Recently, a federal court in Chicago rejected an attempt to certify multi-state classes of consumers who purchased allegedly defective ovens manufactured by the Whirlpool Corporation. The plaintiffs claimed that the ovens had a design defect rendering them inoperable after one or more self-cleaning cycles. Plaintiff moved for class certification, relying almost exclusively on the opinion of proffered expert Albert de Richemond, a professional engineer with a master’s degree from Virginia Tech, as proof of a common defect in all ovens purchased by class members (i.e, as proof of commonality). One of the key lessons from Wal-Mart Stores Inc. v. Dukes, 564 U.S. 338, 350 (2011), was that commonality “is not the raising of common questions – even in droves – but rather the capacity of a classwide proceeding to generate common answers apt to drive the resolution of the litigation.”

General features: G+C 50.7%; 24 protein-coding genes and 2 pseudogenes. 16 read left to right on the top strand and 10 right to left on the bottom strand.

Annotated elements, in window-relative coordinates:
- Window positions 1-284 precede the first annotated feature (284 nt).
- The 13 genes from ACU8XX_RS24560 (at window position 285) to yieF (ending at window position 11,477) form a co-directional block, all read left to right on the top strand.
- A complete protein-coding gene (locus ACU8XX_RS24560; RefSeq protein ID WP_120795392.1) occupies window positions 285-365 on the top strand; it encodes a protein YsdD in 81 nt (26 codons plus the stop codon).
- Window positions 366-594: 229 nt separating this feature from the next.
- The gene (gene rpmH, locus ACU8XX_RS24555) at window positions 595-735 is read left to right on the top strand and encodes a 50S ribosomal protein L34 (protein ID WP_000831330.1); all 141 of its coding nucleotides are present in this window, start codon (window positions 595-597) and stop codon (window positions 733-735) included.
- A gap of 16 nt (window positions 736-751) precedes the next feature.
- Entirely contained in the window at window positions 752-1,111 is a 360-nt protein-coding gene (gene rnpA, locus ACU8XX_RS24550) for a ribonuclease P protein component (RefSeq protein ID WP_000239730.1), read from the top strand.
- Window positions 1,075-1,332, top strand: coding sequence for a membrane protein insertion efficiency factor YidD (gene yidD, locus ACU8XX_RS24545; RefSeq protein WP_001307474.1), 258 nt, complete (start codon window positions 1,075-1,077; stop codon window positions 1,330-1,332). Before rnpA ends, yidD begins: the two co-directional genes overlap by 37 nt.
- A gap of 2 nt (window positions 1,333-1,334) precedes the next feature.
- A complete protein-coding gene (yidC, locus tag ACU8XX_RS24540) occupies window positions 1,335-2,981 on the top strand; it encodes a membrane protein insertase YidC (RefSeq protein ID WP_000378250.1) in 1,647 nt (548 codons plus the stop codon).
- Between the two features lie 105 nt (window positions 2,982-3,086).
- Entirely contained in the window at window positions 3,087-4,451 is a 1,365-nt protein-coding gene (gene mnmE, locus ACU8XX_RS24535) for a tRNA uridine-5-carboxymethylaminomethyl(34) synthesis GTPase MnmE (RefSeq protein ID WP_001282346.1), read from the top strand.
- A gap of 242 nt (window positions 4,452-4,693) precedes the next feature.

De Richemond’s report addressed a confluence of alleged defects relating to the thermostat, the thermo-regulator, lack of proper insulation, heat-resistance of component parts, excessive temperatures for the self-cleaning cycle, insufficient cooling fans and various ineffective fuses. The class representatives’ class certification and Daubert briefing generally followed suit, referring to this “undifferentiated mass of potential problems” as the defect.